The discovery of Keber, however, has in its turn been denied by BischofF. (BischofFis the man who more determinately than any other combated, as "born of the imagination," my fact that the spermatozoon penetrates into the interior of the ovum of the Rabbit. This he did until at the end of about the eighth of a century, i.e. in March of the present year, Meissner's confirmation induced him to renew his en quiries, which led to the confession by BischofF that the mistake had uot been Barry's, but his own.2) On hearing of BischofFs denial of Keber's discovery, I should have investigated the thing myself without delay, but had not health for the labour. I therefore asked a friend to undertake it, one whose acuteness as a microscopical observer I well knew was equalled only by his care to record actual facts or none at all. It was Dr W. W. Webb of Lowestoft. I handed him Keber's work,3 along with many scores of the river Mussel. In due time Dr Webb sent me a report, stating that he must have laid some hundreds of ova under the microscope, and that they had given him " the means of verifying many of Keber's statements, and of witnessing the conditions, or nearly similar ones, represented in his drawings, numbered 38, 40, 42, 44, 48, 50, 56, 58, 64, 65, and 73." "The body believed by Keber to bo a spermatozoon," says Dr Webb, "was thus seen repeatedly within the ovum, in various situations relatively to the micropyle and the yelk; and at last was found arrested in the very act of penetration." Particular attention was given by Dr Webb to stages in the existence of the micropyle, without entering into the question whether it was once the pedicle of the ovum. "In the first place," says he, "it is a tube, projecting, like a lipped chimney-pot from, and being a process of, the outer membrane. In a later stage, the chimney-pot has disappeared with the exception of its lip, which now no longer surrounds an aperture—the aperture having been closed up, and obliquely radiating from the lip are corrugations, invariably proceeding from left to right, and stretching out on the surface in undulating lines. Lastly, the corrugations have entirely disappeared, all that remains being'the circular lip surrounding a clear closed up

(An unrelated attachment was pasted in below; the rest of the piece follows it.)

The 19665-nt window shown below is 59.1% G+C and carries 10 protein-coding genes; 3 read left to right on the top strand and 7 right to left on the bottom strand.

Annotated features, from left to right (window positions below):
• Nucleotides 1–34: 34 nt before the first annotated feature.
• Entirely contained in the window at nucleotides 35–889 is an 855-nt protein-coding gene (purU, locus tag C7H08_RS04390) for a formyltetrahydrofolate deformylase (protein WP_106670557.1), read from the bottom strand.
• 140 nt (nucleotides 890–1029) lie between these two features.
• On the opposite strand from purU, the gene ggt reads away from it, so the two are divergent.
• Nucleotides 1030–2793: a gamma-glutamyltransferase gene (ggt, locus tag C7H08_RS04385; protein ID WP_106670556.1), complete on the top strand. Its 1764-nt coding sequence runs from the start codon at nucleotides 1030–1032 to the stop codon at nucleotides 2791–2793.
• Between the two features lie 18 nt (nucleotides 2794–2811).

1 R. Wagner, second postscript above-mentioned, P. 1018°.
2 See the Philosophical Magazine for May 18-54.
3 Ueber den Eintritt der Sanienzellen in das Ei, Konigsberg, 1853.